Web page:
dhcp-users Digest, Vol 31, Issue 8

Benjamin hexor38 at gmail.com
Wed May 4 12:49:54 UTC 2011

> Can you clarify your setup, and what the actual problem is ?
> Clients do not "choose" a relay or server, they simply broadcast
> requests and *ALL* relays and servers will receive it. Some may
> choose to ignore it for some reason, but all will receive it.
> So if you have two relay agents serving a network, or a relay agent
> in the same network as the server, then the server(s) will receive
> more than one copy of a broadcast request. That is normal.
> Once a client has an active lease then it will periodically attempt
> to renew it. These renewals, while the lease is still active, are
> initially made by unicast to the server that issued the lease - and
> relay agents don't get involved, neither do other DHCP servers. If
> the issuing server doesn't respond, the client will eventually fall
> back to broadcasting a renewal request and other relay agents&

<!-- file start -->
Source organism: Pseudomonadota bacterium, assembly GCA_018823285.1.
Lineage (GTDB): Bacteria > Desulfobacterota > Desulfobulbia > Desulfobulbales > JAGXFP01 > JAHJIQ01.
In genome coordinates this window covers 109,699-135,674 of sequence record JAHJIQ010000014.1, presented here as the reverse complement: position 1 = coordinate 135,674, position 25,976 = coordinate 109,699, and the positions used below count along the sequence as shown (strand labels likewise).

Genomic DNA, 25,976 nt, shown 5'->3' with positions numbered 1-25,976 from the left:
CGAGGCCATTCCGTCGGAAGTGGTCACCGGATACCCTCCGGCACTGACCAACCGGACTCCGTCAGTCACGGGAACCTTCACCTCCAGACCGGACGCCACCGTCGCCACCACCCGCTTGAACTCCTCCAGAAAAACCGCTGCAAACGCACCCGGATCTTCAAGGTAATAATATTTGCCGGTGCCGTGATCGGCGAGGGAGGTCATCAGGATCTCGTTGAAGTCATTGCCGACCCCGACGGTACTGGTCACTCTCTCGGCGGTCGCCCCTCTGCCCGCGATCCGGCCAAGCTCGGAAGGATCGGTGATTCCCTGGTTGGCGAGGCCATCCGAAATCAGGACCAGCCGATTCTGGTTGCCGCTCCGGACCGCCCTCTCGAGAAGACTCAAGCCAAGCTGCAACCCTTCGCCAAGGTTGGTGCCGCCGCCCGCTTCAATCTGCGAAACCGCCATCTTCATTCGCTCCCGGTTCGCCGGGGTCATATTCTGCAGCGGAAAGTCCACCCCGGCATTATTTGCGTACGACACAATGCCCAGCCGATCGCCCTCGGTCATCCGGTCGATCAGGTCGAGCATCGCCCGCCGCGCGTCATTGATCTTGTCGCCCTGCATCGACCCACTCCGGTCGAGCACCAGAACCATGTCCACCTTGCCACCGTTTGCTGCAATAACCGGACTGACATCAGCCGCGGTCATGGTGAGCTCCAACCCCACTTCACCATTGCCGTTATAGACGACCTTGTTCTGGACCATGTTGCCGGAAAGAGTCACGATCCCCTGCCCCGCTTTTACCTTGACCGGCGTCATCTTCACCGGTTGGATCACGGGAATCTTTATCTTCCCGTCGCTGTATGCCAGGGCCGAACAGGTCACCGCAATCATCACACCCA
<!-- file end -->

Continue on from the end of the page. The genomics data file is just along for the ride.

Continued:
> servers then get involved.

I have three network (separated with router):
Network A: DHCP server, a relay and my client
Network B: interconnection netwok between A and C
Network C: An other DHCP server

I make this setup to test "fault tolerance" (sorry I'm french and I 
don't know if you understand "fault tolerance" ...)

So when my DHCP A is offline, the relay relaye my request to the DHCP C 
. All is OK. but if I set back online my DHCP A, my client still uses 
the DHCP C (because my XP client record the first IP Adress and  when I 
do a release/renew, he request this old IP, so my DHCP C send an 'ACK' 
for this IP)
But if I can put a delay in the relay agent, my client request the old 
IP adress, but the DHCP A will propose a new IP and the client will 
accept it.

Sorry for my english,

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